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1980s Computers Explanation of terms
Notes


The Cambridge Computer Z88


Cambridge Z88

Manufacturer

Cambridge Computer (UK)

Model

Z88

Date Launched

Mid 1987

Price

£230

Microprocessor type

Zilog Z80A @ 3.2768 MHz

ROM size

128 kilobytes

Standard RAM

32 kilobytes

Maximum RAM

At least 416 kilobytes using three 128KB plug-in RAM cartridges at £50 each.
Theoretically up to 3 megabytes was possible but it is not clear whether suitable memory cards were ever produced.
Memory was paged to overcome the 64KB limit of the Z80A processor.

Keyboard type

Membrane keyboard with 64 raised keys.
The principle is similar to the keyboard of the ZX Spectrum but with a much improved feel.

Supplied language

BBC BASIC (as used with Acorn's computers) but rewritten to run on a Z80 processor.

Text resolution

104 columns x 8 lines.
Most software used 80 columns with the remaining width used for information panels etc.

Graphics resolution

640 x 64 pixels

Colours available

Liquid crystal display showed 2 shades of blue on grey

Example Screenshot

Z88 screen
(Click for full size version)
For most applications the Z88's display was divided into 4 sections: on the left were general menu items, a large central section provided 80 columns for the main input/output, an application-specific section or a print preview to the right of this, then a column of status indicators (battery, CAPS etc.) on the extreme right.

Sound

Single pitch beeps from internal speaker.

Cassette load speed

Not applicable.
The only storage for the Z88 was on memory cards, which could be either battery-backed CMOS RAM, or EPROM for more permanent storage.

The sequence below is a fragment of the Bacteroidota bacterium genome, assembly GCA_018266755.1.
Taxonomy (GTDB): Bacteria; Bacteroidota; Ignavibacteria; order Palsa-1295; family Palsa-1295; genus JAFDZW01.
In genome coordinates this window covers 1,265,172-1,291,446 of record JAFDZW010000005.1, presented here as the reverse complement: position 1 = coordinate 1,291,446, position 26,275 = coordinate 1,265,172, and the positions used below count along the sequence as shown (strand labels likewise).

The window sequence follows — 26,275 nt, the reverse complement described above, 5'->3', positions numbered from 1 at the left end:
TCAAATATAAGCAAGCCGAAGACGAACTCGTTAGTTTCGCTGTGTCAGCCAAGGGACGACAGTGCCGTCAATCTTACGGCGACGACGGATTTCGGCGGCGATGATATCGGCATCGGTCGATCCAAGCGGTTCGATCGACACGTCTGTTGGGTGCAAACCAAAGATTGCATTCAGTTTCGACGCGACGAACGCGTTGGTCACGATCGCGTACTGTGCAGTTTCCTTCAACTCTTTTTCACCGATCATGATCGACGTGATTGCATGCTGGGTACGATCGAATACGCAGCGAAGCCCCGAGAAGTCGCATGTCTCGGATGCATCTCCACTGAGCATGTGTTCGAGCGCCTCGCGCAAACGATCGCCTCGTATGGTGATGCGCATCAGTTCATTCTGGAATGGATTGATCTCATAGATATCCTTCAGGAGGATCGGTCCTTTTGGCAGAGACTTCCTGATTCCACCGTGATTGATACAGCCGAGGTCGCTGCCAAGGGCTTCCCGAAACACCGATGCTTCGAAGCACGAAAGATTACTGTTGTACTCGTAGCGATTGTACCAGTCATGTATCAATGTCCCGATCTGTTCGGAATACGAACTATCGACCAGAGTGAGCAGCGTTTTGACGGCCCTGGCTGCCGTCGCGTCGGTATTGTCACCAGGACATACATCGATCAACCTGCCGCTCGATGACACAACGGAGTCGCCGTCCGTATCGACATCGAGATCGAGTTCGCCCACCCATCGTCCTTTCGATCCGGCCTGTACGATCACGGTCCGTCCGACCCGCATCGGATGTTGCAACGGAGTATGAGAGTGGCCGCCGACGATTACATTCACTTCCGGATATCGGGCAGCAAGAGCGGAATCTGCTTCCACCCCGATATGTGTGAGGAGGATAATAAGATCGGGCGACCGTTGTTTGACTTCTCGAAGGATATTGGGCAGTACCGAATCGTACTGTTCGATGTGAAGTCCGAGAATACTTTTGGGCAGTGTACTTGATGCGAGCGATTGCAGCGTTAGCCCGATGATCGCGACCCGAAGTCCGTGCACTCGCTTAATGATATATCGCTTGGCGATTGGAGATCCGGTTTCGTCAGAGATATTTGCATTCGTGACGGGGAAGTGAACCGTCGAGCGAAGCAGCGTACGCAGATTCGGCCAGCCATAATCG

One of the three card slots acted as an EPROM programmer but an external UV eraser was needed to clear the EPROM for reuse.

Dimensions (mm)
Weight (grams)

297 x 210 x 25
900

Special features

A battery powered portable with integral screen, approximately A4 sized and weighing about 2 pounds.
Could transfer data to a desktop PC via a cable.

Good points

Supplied software (in ROM) included a combined word processor/spreadsheet/database (Pipedream), diary, alarm and calculator.
A low cost laptop computer.
The operating system allowed task switching.
Had a long battery life.

Bad points

Display was rather small to read.
As usual for Clive Sinclair it was launched before it was finished.
The BBC BASIC lacked an editor for correcting mistakes.

How successful?

Not as popular as it deserved to be.
Was well-liked by its owners but did not sell in the sort of numbers associated with earlier Sinclair computers.

Comments

Made a useful briefcase sized and cheap portable word processor.
The small display was not as restrictive as it might seem since it allowed eight lines and a full 80 columns for the editing area, plus separate status and menu sections.
Clive Sinclair had sold the design rights of the ZX Spectrum, and the Sinclair brand name, to Amstrad in 1986. The Z88 was his next (and final) entry into the computer market.
A portable computer along the lines of the Z88 had been considered by Sinclair Research several years earlier but never materialised.
The Z88 in general received good reviews but probably by 1988 the market wanted compatibility with DOS and IBM PCs, and more computing power than the Z80A microprocessor could provide.
Also, soon after the fiasco of the Sinclair C5 electric car, the Sinclair association was possibly a liability.



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